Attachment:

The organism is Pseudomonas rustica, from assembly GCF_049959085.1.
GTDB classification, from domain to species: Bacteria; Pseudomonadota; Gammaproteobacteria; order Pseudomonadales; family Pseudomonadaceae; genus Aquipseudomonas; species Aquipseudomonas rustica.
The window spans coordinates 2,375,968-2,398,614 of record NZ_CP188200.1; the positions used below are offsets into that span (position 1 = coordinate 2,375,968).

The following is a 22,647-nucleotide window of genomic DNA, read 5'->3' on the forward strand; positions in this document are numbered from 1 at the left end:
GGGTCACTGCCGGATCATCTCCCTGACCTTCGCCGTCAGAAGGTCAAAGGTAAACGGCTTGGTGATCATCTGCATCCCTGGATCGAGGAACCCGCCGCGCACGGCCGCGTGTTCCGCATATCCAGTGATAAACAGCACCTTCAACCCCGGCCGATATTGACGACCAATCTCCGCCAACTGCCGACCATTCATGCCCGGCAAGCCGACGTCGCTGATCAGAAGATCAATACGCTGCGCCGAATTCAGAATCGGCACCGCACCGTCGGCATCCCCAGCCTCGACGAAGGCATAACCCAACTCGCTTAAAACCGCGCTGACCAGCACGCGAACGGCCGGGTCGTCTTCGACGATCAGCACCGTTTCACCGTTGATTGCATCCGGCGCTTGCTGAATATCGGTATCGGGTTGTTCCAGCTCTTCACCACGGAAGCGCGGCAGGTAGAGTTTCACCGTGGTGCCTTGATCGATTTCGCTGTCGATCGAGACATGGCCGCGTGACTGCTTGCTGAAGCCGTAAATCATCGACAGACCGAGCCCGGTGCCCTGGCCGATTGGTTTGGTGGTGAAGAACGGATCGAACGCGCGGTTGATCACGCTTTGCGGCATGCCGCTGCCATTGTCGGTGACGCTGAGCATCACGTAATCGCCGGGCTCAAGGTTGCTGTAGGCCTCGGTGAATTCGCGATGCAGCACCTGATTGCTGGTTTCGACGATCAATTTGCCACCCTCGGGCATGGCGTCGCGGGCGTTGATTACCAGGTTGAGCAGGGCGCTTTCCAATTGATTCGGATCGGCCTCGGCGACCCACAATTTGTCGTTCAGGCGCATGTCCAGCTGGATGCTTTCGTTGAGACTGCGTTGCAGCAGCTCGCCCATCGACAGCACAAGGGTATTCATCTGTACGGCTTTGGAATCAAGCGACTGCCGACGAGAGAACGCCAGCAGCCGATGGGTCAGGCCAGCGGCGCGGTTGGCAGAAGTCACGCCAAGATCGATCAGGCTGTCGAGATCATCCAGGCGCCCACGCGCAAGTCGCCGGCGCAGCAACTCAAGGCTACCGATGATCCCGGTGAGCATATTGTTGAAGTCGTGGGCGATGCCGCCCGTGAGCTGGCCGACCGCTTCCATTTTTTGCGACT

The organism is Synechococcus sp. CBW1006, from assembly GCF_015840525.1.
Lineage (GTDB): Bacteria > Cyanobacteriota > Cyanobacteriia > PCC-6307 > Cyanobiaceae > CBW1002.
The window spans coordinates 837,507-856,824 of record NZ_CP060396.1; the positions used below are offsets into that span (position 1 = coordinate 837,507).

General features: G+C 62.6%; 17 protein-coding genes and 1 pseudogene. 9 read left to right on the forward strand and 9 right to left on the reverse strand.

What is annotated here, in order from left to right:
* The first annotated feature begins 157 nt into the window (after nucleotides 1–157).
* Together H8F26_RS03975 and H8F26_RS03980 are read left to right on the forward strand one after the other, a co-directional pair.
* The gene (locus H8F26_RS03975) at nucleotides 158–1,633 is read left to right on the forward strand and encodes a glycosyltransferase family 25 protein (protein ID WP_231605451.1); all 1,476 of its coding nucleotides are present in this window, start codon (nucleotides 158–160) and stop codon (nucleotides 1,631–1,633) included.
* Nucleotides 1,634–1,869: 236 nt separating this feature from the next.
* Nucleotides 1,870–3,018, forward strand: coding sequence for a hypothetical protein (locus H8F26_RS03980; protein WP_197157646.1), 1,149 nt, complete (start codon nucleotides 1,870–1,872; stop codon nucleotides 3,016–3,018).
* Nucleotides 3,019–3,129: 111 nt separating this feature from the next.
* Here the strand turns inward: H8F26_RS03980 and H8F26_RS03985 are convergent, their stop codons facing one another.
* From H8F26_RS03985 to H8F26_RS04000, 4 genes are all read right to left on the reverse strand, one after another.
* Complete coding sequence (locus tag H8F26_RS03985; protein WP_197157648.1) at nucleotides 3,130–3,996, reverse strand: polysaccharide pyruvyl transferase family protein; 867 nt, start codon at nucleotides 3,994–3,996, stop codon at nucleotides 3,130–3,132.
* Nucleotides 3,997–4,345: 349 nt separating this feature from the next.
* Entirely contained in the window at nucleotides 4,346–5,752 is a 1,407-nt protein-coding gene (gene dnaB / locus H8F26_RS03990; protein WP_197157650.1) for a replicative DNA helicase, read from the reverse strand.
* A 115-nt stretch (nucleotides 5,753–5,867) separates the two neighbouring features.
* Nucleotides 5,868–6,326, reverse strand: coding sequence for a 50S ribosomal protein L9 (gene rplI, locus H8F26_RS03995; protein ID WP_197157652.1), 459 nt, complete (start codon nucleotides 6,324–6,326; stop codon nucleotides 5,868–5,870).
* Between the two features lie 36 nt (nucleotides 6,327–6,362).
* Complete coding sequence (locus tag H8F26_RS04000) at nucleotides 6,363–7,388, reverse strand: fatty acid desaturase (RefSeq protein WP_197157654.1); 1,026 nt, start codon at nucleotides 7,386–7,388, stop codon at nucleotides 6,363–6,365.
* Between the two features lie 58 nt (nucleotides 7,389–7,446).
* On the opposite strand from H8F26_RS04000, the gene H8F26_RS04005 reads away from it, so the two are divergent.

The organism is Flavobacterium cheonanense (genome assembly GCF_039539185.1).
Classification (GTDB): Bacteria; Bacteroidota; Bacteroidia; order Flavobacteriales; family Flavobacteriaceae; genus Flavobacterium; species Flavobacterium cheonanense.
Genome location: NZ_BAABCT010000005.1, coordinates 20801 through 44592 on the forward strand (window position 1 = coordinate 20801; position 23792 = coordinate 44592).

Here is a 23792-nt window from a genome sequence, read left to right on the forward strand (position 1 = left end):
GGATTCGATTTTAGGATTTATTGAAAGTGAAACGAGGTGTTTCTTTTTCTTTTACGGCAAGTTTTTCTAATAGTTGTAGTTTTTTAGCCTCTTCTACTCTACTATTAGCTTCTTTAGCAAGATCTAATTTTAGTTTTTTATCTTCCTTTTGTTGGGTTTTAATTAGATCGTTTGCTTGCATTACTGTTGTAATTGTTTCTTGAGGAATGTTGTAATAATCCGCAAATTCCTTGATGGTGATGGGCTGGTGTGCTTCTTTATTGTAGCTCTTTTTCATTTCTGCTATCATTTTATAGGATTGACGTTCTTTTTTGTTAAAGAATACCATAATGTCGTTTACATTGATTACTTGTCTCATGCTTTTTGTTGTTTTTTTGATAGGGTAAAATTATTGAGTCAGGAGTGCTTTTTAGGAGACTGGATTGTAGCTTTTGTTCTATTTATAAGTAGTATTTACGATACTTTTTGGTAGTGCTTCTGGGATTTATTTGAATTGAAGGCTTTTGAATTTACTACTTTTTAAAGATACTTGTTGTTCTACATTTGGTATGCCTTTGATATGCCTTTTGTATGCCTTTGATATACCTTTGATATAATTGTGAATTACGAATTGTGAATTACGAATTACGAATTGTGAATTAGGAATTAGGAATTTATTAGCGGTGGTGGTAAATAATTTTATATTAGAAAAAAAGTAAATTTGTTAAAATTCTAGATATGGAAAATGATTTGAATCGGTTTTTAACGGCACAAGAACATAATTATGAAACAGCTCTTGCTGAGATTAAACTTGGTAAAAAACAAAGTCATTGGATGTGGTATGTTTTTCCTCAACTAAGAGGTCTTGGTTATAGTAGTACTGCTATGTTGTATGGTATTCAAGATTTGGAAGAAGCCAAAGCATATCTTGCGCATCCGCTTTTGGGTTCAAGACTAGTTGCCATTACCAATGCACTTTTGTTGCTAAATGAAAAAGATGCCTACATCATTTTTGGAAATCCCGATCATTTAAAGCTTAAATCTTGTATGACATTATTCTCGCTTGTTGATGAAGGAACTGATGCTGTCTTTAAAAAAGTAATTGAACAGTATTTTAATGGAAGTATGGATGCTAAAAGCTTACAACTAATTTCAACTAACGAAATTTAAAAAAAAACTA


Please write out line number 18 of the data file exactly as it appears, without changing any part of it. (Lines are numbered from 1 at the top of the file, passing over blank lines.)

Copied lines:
* From H8F26_RS03985 to H8F26_RS04000, 4 genes are all read right to left on the reverse strand, one after another.